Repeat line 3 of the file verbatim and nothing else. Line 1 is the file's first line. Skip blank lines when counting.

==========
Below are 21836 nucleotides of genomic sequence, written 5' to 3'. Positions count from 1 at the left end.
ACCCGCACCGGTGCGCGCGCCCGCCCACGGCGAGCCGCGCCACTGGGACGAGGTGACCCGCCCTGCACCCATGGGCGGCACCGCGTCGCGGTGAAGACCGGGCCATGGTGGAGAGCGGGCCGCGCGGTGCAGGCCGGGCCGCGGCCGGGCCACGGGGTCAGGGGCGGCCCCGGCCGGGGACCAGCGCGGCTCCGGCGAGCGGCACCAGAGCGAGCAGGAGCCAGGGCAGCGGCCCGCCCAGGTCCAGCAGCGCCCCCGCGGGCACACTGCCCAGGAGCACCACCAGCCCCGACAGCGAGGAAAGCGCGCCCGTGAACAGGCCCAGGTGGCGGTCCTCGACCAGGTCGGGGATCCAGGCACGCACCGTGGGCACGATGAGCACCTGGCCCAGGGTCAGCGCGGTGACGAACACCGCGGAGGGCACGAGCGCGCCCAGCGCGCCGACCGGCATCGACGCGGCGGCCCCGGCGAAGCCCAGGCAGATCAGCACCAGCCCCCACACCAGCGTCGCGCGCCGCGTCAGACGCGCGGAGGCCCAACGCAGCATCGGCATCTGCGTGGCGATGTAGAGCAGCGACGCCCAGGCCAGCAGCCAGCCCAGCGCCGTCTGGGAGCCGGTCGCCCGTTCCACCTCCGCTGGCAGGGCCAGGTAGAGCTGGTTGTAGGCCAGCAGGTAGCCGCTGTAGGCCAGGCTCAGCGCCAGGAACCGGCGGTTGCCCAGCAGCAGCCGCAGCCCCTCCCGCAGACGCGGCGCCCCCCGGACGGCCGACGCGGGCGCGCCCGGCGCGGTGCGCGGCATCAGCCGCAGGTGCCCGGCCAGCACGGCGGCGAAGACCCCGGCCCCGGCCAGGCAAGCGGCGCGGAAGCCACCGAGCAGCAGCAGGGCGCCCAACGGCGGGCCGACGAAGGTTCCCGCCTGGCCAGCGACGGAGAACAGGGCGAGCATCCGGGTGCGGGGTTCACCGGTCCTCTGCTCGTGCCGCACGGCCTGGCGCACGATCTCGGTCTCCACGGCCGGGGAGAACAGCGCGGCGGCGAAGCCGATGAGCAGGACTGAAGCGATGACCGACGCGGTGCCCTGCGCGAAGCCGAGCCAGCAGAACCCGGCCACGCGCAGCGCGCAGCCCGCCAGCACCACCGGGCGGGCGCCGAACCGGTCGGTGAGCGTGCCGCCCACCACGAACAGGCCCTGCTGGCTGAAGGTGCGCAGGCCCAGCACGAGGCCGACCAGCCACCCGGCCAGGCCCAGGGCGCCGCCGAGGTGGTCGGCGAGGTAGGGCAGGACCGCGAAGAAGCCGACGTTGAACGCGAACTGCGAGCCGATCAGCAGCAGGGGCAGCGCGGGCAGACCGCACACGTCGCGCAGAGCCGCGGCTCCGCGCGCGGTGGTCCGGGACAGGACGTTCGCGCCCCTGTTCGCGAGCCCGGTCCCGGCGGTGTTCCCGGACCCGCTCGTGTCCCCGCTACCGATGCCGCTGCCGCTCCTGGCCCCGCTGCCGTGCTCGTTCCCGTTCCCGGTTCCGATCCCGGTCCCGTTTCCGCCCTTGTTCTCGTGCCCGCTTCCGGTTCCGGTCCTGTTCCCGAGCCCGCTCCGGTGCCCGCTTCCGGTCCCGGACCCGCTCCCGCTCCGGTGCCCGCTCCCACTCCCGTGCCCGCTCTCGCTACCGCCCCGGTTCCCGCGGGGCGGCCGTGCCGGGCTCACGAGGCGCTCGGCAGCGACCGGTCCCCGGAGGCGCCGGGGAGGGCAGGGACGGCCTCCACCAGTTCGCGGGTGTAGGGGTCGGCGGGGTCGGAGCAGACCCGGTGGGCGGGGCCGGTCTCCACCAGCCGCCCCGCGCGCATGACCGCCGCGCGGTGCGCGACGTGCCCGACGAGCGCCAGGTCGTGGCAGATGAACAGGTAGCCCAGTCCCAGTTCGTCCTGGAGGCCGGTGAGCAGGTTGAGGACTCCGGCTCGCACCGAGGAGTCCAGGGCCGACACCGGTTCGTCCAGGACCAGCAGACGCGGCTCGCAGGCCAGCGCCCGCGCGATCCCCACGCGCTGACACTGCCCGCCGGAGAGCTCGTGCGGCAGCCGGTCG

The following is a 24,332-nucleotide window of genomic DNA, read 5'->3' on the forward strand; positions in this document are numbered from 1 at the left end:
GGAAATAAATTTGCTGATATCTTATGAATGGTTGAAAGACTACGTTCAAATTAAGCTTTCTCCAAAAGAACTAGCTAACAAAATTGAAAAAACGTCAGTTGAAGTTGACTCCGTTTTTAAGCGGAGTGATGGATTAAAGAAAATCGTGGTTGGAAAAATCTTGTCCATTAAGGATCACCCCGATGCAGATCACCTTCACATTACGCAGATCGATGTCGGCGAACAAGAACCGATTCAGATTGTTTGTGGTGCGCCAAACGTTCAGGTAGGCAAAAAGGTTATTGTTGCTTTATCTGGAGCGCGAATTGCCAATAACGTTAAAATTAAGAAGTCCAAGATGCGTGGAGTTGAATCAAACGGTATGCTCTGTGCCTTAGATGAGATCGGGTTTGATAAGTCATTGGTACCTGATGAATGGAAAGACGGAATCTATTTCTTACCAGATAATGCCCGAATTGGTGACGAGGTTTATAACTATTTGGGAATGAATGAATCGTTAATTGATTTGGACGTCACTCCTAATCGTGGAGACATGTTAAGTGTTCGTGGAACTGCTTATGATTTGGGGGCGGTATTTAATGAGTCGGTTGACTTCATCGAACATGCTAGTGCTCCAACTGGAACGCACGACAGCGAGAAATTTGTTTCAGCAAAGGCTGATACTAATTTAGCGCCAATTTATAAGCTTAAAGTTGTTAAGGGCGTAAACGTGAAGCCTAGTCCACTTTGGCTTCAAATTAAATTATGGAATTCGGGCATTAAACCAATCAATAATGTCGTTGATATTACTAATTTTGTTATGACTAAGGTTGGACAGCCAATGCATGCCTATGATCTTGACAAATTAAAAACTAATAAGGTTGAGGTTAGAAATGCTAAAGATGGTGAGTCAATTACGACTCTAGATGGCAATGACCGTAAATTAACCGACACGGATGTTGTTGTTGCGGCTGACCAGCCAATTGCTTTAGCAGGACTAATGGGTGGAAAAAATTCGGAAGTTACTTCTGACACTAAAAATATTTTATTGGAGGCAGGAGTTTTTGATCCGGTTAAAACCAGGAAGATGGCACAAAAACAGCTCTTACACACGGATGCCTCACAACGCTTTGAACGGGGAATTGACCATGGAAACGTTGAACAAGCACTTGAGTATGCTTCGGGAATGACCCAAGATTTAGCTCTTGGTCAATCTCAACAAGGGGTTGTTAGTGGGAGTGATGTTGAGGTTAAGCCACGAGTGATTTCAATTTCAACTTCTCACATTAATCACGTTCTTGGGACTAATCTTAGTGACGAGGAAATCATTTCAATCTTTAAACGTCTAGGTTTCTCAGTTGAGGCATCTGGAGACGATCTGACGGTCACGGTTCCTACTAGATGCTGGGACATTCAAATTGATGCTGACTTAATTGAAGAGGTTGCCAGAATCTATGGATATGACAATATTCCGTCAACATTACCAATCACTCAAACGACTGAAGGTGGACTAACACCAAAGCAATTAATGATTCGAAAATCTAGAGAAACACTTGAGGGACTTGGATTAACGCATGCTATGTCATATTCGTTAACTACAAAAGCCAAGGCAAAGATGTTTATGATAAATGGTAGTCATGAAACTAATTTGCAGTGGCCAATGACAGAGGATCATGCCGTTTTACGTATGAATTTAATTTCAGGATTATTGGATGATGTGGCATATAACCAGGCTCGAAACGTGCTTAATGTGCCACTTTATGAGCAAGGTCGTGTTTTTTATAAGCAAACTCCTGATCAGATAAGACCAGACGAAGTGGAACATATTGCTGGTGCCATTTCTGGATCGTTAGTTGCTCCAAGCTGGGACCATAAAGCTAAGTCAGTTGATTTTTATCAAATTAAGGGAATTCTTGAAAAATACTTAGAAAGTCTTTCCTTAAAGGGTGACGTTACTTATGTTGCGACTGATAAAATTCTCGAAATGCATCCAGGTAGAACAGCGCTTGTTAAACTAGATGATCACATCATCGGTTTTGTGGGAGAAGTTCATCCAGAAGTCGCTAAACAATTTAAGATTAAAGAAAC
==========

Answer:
The following is a 24,332-nucleotide window of genomic DNA, read 5'->3' on the forward strand; positions in this document are numbered from 1 at the left end: